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Synopsis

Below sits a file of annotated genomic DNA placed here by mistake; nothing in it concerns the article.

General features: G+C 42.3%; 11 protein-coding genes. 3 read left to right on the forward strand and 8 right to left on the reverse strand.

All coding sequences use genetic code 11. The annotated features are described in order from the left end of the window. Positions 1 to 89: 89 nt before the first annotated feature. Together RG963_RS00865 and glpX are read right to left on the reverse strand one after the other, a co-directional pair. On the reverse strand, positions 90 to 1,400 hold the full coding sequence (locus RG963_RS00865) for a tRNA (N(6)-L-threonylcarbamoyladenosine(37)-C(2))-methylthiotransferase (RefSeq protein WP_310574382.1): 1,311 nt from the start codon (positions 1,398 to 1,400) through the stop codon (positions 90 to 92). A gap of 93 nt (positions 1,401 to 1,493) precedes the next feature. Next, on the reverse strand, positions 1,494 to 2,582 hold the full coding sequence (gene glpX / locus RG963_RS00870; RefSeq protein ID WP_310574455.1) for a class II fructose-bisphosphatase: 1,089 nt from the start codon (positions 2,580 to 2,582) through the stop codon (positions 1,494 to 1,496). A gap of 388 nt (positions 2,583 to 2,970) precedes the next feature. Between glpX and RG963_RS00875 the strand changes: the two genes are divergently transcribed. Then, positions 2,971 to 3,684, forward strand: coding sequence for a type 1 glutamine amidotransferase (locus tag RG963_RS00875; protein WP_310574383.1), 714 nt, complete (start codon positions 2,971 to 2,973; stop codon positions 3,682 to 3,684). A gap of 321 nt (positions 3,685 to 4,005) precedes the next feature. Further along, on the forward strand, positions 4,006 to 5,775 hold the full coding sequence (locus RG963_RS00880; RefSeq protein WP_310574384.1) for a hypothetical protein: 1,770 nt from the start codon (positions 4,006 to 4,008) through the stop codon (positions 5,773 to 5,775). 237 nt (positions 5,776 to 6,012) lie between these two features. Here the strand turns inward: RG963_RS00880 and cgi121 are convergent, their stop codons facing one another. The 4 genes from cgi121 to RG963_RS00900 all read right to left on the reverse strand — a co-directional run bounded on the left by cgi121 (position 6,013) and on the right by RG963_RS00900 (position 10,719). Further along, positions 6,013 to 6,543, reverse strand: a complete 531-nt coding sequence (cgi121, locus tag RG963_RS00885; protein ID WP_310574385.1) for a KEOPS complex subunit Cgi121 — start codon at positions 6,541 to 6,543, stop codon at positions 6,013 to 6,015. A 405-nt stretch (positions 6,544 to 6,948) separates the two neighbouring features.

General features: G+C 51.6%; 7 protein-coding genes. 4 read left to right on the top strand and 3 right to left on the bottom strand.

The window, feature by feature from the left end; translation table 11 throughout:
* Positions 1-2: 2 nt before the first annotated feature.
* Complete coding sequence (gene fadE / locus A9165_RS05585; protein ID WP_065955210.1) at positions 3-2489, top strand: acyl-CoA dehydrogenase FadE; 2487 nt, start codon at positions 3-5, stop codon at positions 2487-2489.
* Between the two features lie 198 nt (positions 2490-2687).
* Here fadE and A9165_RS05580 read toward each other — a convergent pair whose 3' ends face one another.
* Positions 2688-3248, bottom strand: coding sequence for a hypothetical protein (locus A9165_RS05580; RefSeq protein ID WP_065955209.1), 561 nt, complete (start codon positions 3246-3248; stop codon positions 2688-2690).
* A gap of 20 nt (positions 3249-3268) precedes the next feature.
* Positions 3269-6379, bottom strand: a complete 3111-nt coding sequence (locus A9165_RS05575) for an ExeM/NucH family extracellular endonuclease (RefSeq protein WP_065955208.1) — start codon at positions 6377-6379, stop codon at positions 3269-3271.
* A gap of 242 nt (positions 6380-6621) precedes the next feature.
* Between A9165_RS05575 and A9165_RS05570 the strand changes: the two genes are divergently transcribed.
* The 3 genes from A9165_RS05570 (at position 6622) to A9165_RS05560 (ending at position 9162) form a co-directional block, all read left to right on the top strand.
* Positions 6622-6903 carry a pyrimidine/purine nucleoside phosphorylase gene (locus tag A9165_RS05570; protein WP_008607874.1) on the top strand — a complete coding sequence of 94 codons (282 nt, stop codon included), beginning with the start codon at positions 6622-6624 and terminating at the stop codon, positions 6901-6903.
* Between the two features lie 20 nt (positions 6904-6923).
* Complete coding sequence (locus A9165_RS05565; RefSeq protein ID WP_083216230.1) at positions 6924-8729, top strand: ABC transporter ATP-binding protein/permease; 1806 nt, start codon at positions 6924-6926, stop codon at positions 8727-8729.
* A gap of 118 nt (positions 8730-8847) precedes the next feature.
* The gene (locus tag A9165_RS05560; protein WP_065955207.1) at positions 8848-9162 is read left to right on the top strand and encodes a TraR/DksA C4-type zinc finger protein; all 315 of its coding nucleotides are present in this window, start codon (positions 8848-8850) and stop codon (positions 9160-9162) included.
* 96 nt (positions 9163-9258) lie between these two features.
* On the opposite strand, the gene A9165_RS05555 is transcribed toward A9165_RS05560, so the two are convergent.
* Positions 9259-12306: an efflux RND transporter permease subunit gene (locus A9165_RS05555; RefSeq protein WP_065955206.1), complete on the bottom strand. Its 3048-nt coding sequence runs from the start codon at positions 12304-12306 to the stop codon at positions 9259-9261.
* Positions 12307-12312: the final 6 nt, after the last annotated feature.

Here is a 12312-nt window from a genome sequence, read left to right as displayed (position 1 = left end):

This book investigates how fascism – as an ideology and political praxis – reconfigured the ideological, political, and moral landscape of interwar Europe, generating an atmosphere of extreme ‘license’ that facilitated the leap into eliminationist violence. It demonstrates how fascist ideology linked the prospect of violent ‘cleansing’ to utopias of national/racial regeneration, thus encouraging and legitimizing targeted hatred against particular ‘others’. It also shows how the diffusion and internationalization of fascism in the 1930s produced a sense of a revolutionary new beginning and created a transnational fascist ‘new order’ in which Nazi Germany came to occupy a potent position of authority. The book analyzes how the eliminationist initiative and precedent of Nazi Germany became a second ‘license’ that empowered fascist regimes across Europe to embark on their own eliminationist projects with diminished accountability. Finally, it examines how this ‘license’ – enhanced by the actions of fascists and the collapse of order caused by World War Two – released individuals and communities from the burden of legal and moral accountability, turning them into accomplishes in the most wide, brutal, and devastating genocidal campaign that the continent had ever experienced.

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